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updated: 7/28/2011 10:37 AM

Gay Softball World Series is coming to suburbs

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  • A  2011 Chicago Metropolitan Sports Association softball game played at Margate Park in Chicago. Seven area teams have advanced to the World Series.

      A 2011 Chicago Metropolitan Sports Association softball game played at Margate Park in Chicago. Seven area teams have advanced to the World Series.
    Courtesy of Bret Grafton

  • A 2011 CMSA softball game at Margate Park.

      A 2011 CMSA softball game at Margate Park.
    Courtesy of Bret Grafton

  • Aaron Brost, formerly of Naperville, pitches for the Downtown Bar & Lounge team in the CMSA B-Division.

      Aaron Brost, formerly of Naperville, pitches for the Downtown Bar & Lounge team in the CMSA B-Division.
    Photo by Ross Forman

 
By Ross Forman

Aaron Brost lived the "Glee" life at Naperville Central High School before graduating in 1992.

He had a large group of friends, mainly from the chorus.

"We had an amazing time, especially preparing for concerts and musicals," he said.

He also was captain of the speech team and devoted to chorus, show choirs and musicals.

But he was also bullied, primarily by the jocks, who would taunt him pretty much anytime -- in the hall during passing periods, at lunch, in gym class.

"They would dump my books and call me (anti-gay slurs) to my face," Brost said. "I would just take it. I never stood up for myself or considered fighting back, physically or verbally."

Not surprisingly, Brost graduated from Naperville Central and the University of Iowa without doing much in the way of sports, even though he really liked baseball.

"I was intimidated to play sports in high school -- and couldn't envision myself 'hanging out' socially with the guys on the baseball team," he said. "I just didn't think I fit in, and a big part of that was knowing I was gay and anticipating a negative reaction from others.

"That's one of my greatest life lessons -- never underestimate people because they just might surprise you," said Brost, who came out to friends and family in 1997.

"People who I thought would have shut me out of their lives for being gay have welcomed me with open arms."

He has since moved back to Chicago, where he is a single 37-year-old living in Lincoln Park, a Cubs fan and president of Ro-Bro Marketing & Public Relations Inc. He's also one of the best pitchers in the Chicago Metropolitan Sports Association, the predominately gay league that plays on the North Side of Chicago.

And next month, he will join about 4,000 athletes and fans from around North America -- gay, lesbian, bisexual, transgender and some straight, too, -- for the 35th annual Gay Softball World Series, a six-day, multilevel tournament that will be played at multi-field complexes in Schaumburg, St. Charles and Elmhurst starting Aug. 30.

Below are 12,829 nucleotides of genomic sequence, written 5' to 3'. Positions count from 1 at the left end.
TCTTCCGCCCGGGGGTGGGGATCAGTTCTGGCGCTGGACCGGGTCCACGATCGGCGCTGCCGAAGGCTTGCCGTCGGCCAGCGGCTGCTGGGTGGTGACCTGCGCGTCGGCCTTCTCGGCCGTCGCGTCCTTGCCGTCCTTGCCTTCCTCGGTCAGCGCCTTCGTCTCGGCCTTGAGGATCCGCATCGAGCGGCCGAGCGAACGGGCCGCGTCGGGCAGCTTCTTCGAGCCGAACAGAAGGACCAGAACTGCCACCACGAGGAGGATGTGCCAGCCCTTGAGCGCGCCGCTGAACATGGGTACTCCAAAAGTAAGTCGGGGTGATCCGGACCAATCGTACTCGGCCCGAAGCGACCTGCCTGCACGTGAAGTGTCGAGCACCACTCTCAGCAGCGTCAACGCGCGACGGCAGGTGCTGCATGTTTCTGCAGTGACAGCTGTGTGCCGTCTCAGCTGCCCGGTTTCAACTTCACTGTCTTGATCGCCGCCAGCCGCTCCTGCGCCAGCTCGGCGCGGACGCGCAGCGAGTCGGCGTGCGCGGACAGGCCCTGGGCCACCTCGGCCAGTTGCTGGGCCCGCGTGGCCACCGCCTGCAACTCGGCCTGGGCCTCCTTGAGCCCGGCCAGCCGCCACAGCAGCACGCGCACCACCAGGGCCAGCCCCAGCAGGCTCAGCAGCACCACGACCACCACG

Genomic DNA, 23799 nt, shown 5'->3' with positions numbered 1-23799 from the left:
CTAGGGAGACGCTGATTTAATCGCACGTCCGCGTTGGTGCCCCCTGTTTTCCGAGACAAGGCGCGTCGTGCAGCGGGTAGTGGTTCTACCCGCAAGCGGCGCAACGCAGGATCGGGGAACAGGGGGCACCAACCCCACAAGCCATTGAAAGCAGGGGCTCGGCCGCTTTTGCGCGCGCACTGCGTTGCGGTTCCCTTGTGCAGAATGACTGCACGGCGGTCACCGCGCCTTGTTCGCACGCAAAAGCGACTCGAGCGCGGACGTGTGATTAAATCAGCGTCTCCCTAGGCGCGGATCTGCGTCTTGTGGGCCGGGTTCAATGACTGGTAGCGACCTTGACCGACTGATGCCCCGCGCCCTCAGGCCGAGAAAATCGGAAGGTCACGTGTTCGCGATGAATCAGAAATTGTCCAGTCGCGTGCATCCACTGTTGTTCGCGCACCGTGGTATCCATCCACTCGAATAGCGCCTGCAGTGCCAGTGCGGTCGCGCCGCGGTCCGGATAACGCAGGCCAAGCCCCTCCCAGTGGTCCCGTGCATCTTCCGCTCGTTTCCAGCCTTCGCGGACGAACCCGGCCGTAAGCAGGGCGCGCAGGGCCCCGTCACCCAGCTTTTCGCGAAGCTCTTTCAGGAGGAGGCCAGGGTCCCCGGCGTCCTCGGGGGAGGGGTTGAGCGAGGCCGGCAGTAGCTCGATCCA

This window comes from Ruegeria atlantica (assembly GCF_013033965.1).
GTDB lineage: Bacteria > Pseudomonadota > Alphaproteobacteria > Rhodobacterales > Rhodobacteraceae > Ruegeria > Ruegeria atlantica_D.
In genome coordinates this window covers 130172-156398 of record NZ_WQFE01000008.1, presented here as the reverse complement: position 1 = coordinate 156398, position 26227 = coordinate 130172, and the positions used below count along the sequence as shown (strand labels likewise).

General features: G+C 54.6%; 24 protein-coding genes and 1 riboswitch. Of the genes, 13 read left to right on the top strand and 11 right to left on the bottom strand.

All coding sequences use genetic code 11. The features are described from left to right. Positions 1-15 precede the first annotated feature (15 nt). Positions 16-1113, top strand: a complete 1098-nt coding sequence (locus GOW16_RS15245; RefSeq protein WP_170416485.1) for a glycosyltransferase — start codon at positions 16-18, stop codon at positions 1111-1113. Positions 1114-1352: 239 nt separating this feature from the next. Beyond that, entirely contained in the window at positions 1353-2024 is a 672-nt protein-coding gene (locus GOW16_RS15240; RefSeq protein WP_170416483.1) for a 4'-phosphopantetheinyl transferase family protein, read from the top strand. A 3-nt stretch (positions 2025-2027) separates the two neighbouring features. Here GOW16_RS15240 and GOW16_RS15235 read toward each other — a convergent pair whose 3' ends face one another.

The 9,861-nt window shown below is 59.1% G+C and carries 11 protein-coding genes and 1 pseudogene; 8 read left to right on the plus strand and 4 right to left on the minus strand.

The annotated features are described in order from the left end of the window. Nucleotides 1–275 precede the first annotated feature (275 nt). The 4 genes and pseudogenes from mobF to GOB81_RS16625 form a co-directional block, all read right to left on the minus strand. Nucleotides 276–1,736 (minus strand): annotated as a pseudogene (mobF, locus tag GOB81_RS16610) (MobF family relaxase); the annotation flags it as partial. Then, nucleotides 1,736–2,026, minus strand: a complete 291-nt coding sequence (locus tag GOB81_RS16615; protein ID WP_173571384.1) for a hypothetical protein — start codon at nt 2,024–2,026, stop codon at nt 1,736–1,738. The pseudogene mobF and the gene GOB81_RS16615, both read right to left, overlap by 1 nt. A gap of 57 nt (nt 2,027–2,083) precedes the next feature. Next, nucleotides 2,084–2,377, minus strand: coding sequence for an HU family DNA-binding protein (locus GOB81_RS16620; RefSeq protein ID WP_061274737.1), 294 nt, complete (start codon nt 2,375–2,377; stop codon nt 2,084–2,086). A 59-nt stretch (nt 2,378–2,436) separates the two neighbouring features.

The World Series will have 175 teams competing from across the U.S. and Canada. Brost's team is one of seven representing Chicago, and this is the first time Chicago has hosted the tournament since 1983.

The event will start with opening ceremonies at Navy Pier at 5 p.m. Aug. 29. Games will be played Aug. 30-Sept. 3 at Olympic Park, 1675 E. Old Schaumburg Road, in Schaumburg; Berens Park in Elmhurst, 493 Oaklawn Ave.; and the East Side Sports Complex, 3565 Legacy Blvd., St. Charles. The championship games will be played Sept. 3 in Schaumburg, followed by an awards ceremony and street fair from 4-10 p.m. in Boystown in the Lakeview neighborhood, near Wrigley Field.

Brost discovered his interest in sports when he was struggling with the decision to come out and an acquaintance invited him onto his CMSA softball team. Softball led to bowling, volleyball and tennis.

"Along the way, I have met an incredible group of gay men who, like me, enjoy playing and watching sports," he says. "Gay sports have given me a whole new level of confidence and awakened that little boy in me who loved playing baseball.

"I'll never forget the day that someone called me an athlete," he added. "I never thought of myself that way, but it felt amazing and empowering."

Brost isn't just a player; he's also on the executive board planning the series. He has pulled together the opening and closing ceremonies, special events and fundraisers, publicity and promotion, the series website and social media channels.

"Series 2011 will be an incredible week of softball and social events," Brost said. "We have been preparing for this week for nearly two years. I am so proud to be a part of the executive board.

"Our goal is to host a memorable World Series that's about great friends and competitive softball -- and to leave a lasting legacy for Chicago gay sports and the greater LGBT community."

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